Gwen Ifill Honored for Journalism Excellence

PBS Anchor to be Roasted at Press Club

Stacy M. Brown | 5/14/2014, 3 p.m.
There’s little argument about Gwen Ifill’s standing as one of the most successful female African-American newswomen in journalism history.
Gwen Ifill

There’s little argument about Gwen Ifill’s standing as one of the most successful female African-American newswomen in journalism history.

With a career that’s spanned five decades, Ifill boasts 15 honorary degrees recognizing her work which includes jobs at the Washington Post, New York Times, and NBC News.

Currently, the moderator and managing editor of, “Washington Week” and co-anchor and managing editor for “The PBS NewsHour with Gwen Ifill and Judy Woodruff,” Ifill will be honored by the American News Women’s Club (ANWC) with their prestigious, “Excellence in Journalism Award.”

“Gwen’s career spanning print and broadcast journalism has been an inspiration to many others who might have been tempted to believe the barriers to their success were insurmountable,” said Karen James Cody, the co-chair of the event, which will take place on Monday, May 19, at the National Press Club in Northwest.

The 6:30 p.m. ceremony will include several of Ifill’s current and former colleagues who will roast the PBS newswoman throughout the evening.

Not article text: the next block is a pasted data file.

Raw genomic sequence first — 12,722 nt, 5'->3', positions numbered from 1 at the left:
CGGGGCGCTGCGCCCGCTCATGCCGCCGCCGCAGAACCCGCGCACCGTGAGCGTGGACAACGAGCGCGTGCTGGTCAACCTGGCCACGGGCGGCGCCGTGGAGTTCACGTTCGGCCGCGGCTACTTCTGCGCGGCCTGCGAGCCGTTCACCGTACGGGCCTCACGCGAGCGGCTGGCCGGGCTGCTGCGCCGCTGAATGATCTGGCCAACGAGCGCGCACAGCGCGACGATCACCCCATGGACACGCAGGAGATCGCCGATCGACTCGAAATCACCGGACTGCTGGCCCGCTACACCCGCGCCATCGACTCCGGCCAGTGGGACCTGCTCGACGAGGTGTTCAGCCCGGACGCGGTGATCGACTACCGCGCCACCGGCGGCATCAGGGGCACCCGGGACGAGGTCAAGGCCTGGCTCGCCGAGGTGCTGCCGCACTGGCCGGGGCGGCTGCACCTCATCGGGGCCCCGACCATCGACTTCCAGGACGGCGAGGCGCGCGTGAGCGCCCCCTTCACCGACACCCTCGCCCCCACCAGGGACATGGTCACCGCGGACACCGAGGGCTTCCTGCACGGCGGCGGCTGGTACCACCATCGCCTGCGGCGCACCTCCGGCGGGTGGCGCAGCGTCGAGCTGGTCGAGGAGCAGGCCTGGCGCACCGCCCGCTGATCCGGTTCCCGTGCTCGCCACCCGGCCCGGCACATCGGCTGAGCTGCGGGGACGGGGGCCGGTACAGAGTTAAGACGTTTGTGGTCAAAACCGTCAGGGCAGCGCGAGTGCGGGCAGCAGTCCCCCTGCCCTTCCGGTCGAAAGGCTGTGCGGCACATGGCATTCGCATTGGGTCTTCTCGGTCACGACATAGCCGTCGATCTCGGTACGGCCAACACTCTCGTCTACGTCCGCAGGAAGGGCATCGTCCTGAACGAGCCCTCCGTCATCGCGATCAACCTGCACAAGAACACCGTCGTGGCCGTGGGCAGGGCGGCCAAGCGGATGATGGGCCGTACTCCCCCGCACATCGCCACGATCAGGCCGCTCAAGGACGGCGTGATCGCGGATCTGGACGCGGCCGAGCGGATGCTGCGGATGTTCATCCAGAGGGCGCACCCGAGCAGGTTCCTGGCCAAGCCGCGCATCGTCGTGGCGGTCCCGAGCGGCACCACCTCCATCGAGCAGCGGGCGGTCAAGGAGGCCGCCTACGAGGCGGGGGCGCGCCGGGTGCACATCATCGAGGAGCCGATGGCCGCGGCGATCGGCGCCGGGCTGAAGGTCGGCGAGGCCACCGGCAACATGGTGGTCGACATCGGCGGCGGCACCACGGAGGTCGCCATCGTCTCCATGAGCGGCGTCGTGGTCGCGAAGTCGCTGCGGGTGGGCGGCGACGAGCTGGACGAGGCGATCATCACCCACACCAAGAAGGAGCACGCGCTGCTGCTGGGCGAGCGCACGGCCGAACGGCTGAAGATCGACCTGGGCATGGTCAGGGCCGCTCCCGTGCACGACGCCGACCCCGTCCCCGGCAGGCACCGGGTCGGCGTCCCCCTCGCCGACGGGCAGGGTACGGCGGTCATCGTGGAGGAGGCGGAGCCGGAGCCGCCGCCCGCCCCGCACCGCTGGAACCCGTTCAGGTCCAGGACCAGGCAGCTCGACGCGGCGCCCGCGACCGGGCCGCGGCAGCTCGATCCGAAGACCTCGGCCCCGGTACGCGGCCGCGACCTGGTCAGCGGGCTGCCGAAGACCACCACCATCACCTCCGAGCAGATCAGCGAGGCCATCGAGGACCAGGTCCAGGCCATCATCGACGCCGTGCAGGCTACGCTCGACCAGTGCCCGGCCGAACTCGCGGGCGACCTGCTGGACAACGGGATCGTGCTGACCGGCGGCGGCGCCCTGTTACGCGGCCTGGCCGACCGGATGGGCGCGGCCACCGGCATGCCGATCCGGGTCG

Dorothy Gilliam, a participant in the roasting, said Ifill’s career should serve as a model for aspiring journalists.

“Gwen is an extraordinary person with brains and heart who’s also made a tremendous impact on the world of journalism for all women, but especially for African-American women,” said Gilliam, 77, the first black woman ever to be hired at the Washington Post.

“Gwen’s career is extraordinary for anyone, any journalist whether black or white,” said Gilliam, who noted that she speaks as one who knows the pressures of being an African-American news woman.

“That she’s been such a trailblazer in the media is also a major statement for people of all ages and races and certainly for young African Americans,” Gilliam said.

“I think it says to them that excellence does pay off and, it’s important to note that, if Gwen weren’t truly excellent in each of her endeavors, she would not have been promoted to the next level so many times.”

Located in Northwest, the ANWC opened in 1932 with a group of female reporters and writers employed at newspapers in the District who weren’t allowed membership into the famed National Press Club until 1971.

The ANWC continues to support female journalists and, each year; officials present scholarships to at least three students who attend a college or university in D.C.

The club also bestows upon a professional journalist their highest honor and officials said the recipient must stand out as a leader in the profession.

“Gwen is the first black person to be so honored and she was a unanimous choice,” said Cody, who noted that the club honored ABC News legend Barbara Walters last year.

“Gwen is definitely a trailblazer who started her career in [Boston] and has never looked back,” she said.

CNN’s chief political correspondent Candy Crowley will emcee the event while roasters include Gilliam, Slate Magazine and CBS News political director John Dickerson, CNBC’s John Harwood, ABC News’ Martha Raddatz, and Al Jazeera America’s Ray Suarez.

Julie Chase, who’s serving as chair for this year’s award ceremony and roast, said Ifill’s career accomplishments could not be overlooked.